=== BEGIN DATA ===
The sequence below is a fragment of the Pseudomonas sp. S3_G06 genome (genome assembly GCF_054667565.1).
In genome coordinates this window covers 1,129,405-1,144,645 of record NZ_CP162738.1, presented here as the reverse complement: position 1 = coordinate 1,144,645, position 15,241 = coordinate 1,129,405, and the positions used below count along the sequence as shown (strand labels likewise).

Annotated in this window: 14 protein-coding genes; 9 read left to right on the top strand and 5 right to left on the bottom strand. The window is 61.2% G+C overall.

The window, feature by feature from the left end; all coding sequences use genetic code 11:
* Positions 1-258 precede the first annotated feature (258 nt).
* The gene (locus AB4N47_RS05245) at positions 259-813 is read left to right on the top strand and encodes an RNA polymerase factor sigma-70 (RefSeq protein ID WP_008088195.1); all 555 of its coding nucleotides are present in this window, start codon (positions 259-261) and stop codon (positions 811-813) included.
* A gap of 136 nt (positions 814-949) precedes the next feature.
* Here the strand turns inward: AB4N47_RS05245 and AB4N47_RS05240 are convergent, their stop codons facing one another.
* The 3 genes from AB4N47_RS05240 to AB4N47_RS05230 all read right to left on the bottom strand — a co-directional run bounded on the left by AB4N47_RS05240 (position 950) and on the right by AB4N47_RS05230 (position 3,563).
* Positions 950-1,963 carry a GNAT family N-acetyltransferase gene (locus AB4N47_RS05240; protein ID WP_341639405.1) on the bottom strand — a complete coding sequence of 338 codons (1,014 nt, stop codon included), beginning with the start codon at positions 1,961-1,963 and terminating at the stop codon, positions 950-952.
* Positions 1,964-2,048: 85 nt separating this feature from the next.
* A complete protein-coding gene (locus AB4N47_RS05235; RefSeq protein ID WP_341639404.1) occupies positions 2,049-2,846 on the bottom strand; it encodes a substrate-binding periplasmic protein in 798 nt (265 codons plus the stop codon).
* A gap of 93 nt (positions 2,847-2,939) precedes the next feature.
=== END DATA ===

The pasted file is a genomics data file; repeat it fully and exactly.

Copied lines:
The sequence below is a fragment of the Pseudomonas sp. S3_G06 genome (genome assembly GCF_054667565.1).
In genome coordinates this window covers 1,129,405-1,144,645 of record NZ_CP162738.1, presented here as the reverse complement: position 1 = coordinate 1,144,645, position 15,241 = coordinate 1,129,405, and the positions used below count along the sequence as shown (strand labels likewise).

Annotated in this window: 14 protein-coding genes; 9 read left to right on the top strand and 5 right to left on the bottom strand. The window is 61.2% G+C overall.

The window, feature by feature from the left end; all coding sequences use genetic code 11:
* Positions 1-258 precede the first annotated feature (258 nt).
* The gene (locus AB4N47_RS05245) at positions 259-813 is read left to right on the top strand and encodes an RNA polymerase factor sigma-70 (RefSeq protein ID WP_008088195.1); all 555 of its coding nucleotides are present in this window, start codon (positions 259-261) and stop codon (positions 811-813) included.
* A gap of 136 nt (positions 814-949) precedes the next feature.
* Here the strand turns inward: AB4N47_RS05245 and AB4N47_RS05240 are convergent, their stop codons facing one another.
* The 3 genes from AB4N47_RS05240 to AB4N47_RS05230 all read right to left on the bottom strand — a co-directional run bounded on the left by AB4N47_RS05240 (position 950) and on the right by AB4N47_RS05230 (position 3,563).
* Positions 950-1,963 carry a GNAT family N-acetyltransferase gene (locus AB4N47_RS05240; protein ID WP_341639405.1) on the bottom strand — a complete coding sequence of 338 codons (1,014 nt, stop codon included), beginning with the start codon at positions 1,961-1,963 and terminating at the stop codon, positions 950-952.
* Positions 1,964-2,048: 85 nt separating this feature from the next.
* A complete protein-coding gene (locus AB4N47_RS05235; RefSeq protein ID WP_341639404.1) occupies positions 2,049-2,846 on the bottom strand; it encodes a substrate-binding periplasmic protein in 798 nt (265 codons plus the stop codon).
* A gap of 93 nt (positions 2,847-2,939) precedes the next feature.